careful what you ask for

As project coordinator, I’ve had the privilege of overseeing the details of making the drawing happen here at the Albright-Knox. So when the scribbling instructions were given last Wednesday, August 11, I didn’t anticipate the jealously, longing, and exclusion I felt about not being able to scribble myself. I wasn’t expecting to want to literally be a part of the mark making. In casual conversation, I mentioned this to the Sol LeWitt studio assistants, Tak and Gabe. In their welcoming way, much how I envision LeWitt would have been, they said, “Come up and scribble anytime. If you have a free moment, you’re welcome to scribble with us.” This sounded good; much likes a smoker’s break, I could take a scribble break to step away from my desk, email, and phone. However, the more I thought about it, the more I wanted to immerse myself into the act of scribbling and a moment here or there between other things would not suffice. I donned my jeans, pulled my hair back, and showed up at the scaffolding on Saturday afternoon, August 14. I spent the next 3 hours on the top level of the scaffolding scribbling on the south wall of the Albright building on the Albright-Knox campus.

I wasn’t expecting what I would experience. In that short time, I learned that anyone can scribble. Absolutely anyone that can hold a pencil can make the marks that are being made as part of this Sol LeWitt drawing; there is no special “LeWitt scribble.” But the key skills— the ones that are not easy to come by—are the ability to see and interpret what you’re seeing. Any art instructor will tell their students that it is important to see art. In seeing artwork, one’s mind is certainly educated but the more one sees the more one’s ability to understand what one is seeing is strengthened. The ability to see takes practice and learning.  I was asked to fill in some of the darkest areas on the walls. As I began making scribbles on the wall, I was adding graphite scribbles on top of already-made graphite scribbles. Because of this, I had no idea how to even see what I was doing.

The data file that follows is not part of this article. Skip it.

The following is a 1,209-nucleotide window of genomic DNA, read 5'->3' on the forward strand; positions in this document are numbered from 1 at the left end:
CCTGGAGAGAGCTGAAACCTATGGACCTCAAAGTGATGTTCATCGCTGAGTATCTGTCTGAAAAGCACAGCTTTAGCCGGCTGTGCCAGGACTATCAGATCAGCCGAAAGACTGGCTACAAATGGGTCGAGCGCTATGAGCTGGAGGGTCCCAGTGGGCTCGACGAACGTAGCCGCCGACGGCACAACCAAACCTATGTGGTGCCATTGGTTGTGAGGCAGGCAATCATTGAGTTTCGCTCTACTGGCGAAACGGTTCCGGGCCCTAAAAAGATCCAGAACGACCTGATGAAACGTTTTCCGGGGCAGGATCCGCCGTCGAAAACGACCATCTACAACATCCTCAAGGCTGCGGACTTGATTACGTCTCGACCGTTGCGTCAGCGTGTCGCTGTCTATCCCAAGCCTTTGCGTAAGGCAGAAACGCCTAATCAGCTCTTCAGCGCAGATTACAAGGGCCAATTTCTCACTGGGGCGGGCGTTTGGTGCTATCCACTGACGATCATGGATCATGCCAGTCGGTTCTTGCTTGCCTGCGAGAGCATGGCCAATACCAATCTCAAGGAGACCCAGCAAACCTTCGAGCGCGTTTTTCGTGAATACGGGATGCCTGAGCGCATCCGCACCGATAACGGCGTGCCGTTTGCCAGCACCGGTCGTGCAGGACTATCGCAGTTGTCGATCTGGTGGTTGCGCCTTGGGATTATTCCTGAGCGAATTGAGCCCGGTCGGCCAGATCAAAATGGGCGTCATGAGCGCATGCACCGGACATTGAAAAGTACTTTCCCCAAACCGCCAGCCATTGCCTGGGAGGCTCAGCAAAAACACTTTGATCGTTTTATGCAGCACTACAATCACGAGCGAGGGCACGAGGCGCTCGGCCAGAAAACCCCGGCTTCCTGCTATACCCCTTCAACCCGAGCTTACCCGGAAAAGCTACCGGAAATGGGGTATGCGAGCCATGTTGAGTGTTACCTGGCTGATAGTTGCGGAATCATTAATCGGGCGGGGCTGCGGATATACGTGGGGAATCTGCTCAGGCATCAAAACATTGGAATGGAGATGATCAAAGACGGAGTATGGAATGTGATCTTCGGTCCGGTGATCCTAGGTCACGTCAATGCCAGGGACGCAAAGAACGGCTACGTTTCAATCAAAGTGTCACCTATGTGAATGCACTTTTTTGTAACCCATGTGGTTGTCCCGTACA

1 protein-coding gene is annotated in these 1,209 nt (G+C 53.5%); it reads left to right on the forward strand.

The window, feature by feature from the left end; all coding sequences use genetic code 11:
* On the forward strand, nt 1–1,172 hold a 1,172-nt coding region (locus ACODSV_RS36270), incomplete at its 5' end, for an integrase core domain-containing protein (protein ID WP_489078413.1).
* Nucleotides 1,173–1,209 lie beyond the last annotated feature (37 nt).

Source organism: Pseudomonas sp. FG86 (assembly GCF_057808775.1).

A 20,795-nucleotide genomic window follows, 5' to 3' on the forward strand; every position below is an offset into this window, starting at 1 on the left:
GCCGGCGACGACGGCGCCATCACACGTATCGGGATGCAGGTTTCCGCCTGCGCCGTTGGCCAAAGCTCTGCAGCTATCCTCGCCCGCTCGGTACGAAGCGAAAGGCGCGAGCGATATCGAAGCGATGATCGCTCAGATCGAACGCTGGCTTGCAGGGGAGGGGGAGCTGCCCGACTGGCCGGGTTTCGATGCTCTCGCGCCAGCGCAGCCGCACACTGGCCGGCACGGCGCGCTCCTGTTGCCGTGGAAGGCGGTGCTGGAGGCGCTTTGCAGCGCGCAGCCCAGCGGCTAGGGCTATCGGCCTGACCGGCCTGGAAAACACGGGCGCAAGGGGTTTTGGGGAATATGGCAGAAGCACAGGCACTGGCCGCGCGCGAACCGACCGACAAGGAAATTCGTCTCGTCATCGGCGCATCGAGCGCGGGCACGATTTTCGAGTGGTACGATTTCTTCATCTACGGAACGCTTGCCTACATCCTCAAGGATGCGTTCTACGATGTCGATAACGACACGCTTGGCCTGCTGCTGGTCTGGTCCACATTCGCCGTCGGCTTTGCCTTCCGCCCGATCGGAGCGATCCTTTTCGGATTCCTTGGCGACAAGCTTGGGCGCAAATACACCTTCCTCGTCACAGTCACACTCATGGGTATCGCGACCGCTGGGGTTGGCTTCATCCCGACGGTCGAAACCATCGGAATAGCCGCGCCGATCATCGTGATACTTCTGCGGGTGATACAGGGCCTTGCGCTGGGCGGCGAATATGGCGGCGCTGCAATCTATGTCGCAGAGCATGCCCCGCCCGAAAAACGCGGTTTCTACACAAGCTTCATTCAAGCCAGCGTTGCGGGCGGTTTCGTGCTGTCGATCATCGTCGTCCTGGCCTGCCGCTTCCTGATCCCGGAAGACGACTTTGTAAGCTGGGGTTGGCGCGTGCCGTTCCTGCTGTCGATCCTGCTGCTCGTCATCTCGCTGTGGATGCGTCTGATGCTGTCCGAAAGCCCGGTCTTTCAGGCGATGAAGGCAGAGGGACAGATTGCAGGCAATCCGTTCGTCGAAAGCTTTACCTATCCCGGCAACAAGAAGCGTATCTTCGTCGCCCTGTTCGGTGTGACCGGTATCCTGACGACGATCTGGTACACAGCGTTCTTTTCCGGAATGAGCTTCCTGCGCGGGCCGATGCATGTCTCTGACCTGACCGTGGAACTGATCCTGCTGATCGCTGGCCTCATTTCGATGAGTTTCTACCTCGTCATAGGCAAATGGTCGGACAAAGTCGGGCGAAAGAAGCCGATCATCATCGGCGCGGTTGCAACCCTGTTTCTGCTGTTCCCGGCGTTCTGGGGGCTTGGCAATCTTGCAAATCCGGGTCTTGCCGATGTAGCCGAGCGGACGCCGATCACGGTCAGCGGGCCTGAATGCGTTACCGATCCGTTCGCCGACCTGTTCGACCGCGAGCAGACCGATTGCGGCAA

I tried to keep Sol LeWitt’s instructions for this project in my mind as I drew: Lines. Continuous gradation. Feel of steel.  In learning how to see the built-up density each scribble was making, I could scribble more accurately. (No, this is not an oxymoron.) It was necessary to frequently step back or to the side to see what I had just scribbled. The time flew by as I scribbled, and when someone shouted out “break time!” I wasn’t ready to stop. I scribbled for a couple more hours—all within a 3 square foot area on the wall. As I cleaned up for the day, wiping my hands, face, and arms with baby wipes, along with the rest of the crew, I was exhausted. My expectation for scribbling was that it would tire my mind. Boredom was not an experience I felt in the slightest; the physical demands of holding onto the scaffolding and assuming awkward positions for extended periods of time created an exhaustion so deep that I was completely satisfied putting in my three hours and getting back to my desk on Monday.

-Ilana Chlebowski, Curatorial Assistant, Albright-Knox Art Gallery

Image Credit: An unidentified hand emerging from behind the scaffolding on Day 5 of the Sol LeWitt scribble wall drawing at the Albright-Knox Art Gallery. Photograph by Tom Loonan.